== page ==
We introduce a technique for augmenting neural text-to-speech (TTS) with low-dimensional trainable speaker embeddings to generate different voices from a single model. As a starting point, we show improvements over the two state-of-the-art approaches for single-speaker neural TTS: Deep Voice 1 and Tacotron. We introduce Deep Voice 2, which is based on a similar pipeline with Deep Voice 1, but constructed with higher performance building blocks and demonstrates a significant audio quality improvement over Deep Voice 1. We improve Tacotron by introducing a post-processing neural vocoder, and demonstrate a significant audio quality improvement. We then demonstrate our technique for multi-speaker speech synthesis for both Deep Voice 2 and Tacotron on two multi-speaker TTS datasets.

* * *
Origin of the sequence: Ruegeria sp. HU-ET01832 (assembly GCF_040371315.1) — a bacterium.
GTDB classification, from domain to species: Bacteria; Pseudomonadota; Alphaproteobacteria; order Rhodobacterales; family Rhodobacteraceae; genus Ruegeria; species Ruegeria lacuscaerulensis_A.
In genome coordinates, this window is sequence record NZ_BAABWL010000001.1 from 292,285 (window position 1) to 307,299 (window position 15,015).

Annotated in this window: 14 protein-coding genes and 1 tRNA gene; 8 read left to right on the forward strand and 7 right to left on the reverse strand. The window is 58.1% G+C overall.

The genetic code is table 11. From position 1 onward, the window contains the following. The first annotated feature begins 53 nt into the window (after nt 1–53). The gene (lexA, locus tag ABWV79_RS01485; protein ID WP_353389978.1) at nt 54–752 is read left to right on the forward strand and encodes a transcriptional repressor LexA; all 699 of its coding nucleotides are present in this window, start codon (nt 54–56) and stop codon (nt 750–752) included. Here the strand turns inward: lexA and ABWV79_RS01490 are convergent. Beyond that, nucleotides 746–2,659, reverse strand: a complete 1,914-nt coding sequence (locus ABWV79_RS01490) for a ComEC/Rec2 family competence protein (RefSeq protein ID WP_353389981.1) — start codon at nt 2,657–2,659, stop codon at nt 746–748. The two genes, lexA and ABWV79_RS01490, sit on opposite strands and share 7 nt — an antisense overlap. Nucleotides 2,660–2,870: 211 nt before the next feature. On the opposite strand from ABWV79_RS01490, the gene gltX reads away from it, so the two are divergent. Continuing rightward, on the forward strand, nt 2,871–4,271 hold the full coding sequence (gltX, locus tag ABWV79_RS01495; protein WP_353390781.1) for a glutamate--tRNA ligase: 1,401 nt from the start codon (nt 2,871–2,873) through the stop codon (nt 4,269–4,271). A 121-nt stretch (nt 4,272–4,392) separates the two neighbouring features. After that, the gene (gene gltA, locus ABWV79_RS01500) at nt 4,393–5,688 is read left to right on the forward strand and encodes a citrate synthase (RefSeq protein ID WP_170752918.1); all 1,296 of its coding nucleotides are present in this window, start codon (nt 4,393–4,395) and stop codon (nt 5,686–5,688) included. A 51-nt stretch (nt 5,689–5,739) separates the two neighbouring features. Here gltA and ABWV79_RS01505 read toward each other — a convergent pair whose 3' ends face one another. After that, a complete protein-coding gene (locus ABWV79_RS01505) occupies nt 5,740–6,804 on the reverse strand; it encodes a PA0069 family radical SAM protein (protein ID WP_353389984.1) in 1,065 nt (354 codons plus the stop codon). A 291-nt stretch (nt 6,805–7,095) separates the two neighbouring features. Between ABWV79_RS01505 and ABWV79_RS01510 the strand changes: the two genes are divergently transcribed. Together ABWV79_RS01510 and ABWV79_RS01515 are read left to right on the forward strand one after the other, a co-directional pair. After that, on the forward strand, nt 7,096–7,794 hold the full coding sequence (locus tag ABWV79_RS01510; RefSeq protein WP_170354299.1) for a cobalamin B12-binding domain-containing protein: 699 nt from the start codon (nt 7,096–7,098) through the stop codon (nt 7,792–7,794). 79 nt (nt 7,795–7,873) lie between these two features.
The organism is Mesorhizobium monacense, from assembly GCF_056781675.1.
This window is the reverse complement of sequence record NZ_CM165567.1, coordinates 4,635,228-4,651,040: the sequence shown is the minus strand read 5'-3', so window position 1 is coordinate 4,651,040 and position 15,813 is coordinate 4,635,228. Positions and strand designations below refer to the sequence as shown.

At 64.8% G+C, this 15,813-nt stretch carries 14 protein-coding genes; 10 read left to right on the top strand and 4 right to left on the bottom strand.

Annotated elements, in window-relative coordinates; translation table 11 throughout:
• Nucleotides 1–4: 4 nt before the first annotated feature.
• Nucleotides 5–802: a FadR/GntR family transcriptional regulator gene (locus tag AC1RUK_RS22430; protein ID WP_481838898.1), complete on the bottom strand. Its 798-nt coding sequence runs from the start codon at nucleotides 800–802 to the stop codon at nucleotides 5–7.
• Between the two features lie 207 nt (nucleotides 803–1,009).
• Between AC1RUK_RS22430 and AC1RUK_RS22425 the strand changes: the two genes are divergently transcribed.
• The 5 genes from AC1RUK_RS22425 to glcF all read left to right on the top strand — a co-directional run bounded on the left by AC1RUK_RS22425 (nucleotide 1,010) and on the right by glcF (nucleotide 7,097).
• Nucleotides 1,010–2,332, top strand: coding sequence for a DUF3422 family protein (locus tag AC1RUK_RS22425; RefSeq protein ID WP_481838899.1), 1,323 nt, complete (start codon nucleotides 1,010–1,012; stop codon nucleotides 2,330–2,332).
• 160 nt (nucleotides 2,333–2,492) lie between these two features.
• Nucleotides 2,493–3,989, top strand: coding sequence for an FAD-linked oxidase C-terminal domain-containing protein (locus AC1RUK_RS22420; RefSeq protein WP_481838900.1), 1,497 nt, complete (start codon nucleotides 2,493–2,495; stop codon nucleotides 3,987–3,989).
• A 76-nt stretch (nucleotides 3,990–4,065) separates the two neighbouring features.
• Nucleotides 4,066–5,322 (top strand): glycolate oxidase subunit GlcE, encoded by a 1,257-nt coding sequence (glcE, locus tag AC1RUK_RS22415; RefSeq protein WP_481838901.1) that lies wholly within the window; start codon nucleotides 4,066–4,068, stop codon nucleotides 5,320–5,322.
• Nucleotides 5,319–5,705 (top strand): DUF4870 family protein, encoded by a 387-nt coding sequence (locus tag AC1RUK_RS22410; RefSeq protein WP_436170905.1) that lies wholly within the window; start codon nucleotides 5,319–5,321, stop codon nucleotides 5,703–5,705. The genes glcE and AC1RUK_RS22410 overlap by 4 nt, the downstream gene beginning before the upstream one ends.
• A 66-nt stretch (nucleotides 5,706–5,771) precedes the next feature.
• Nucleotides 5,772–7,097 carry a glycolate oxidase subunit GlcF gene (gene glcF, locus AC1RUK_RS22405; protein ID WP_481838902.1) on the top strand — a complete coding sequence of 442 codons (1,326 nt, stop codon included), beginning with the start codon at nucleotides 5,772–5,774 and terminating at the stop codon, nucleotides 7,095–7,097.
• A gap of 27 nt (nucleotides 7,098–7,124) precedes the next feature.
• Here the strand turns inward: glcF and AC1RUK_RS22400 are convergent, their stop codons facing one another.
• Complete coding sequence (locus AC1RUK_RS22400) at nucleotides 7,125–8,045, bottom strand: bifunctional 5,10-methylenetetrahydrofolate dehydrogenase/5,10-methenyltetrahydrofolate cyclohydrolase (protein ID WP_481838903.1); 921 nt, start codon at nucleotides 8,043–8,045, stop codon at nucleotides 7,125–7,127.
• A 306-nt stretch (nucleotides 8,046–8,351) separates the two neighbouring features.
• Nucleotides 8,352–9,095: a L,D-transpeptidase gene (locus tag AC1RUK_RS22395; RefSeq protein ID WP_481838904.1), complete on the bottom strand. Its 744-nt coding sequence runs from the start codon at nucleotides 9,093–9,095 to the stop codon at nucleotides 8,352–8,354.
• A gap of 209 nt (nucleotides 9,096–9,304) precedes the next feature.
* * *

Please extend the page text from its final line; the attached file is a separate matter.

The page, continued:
Utopia Global, Inc., a leading global data solutions company known for its end-to-end data quality, data migration, and data governance software solutions, has announced the launch of a new cloud based intelligent software platform: Intelligent Data Capture and Control (IDCC). IDCC is Utopia's new cloud-based master data enrichment and governance solution. It provides asset-intensive organizations with an automated, easily deployable suite to rapidly improve the quality of asset master data in their SAP or non-SAP maintenance systems of record. "Utopia is thrilled to continue our co-innovation with the SAP Asset Management team, IDCC being our newest contribution to the SAP Intelligent Asset Management solution. This release of IDCC provides access to our robust machine learning engine for creating high quality material and asset master data from multiple sources, including unstructured content," said Arvind J. Singh, Chairman and CEO of Utopia Global, Inc. IDCC uniquely leverages optical character recognition, Utopia's advanced machine learning code, intelligent online web search, and document search.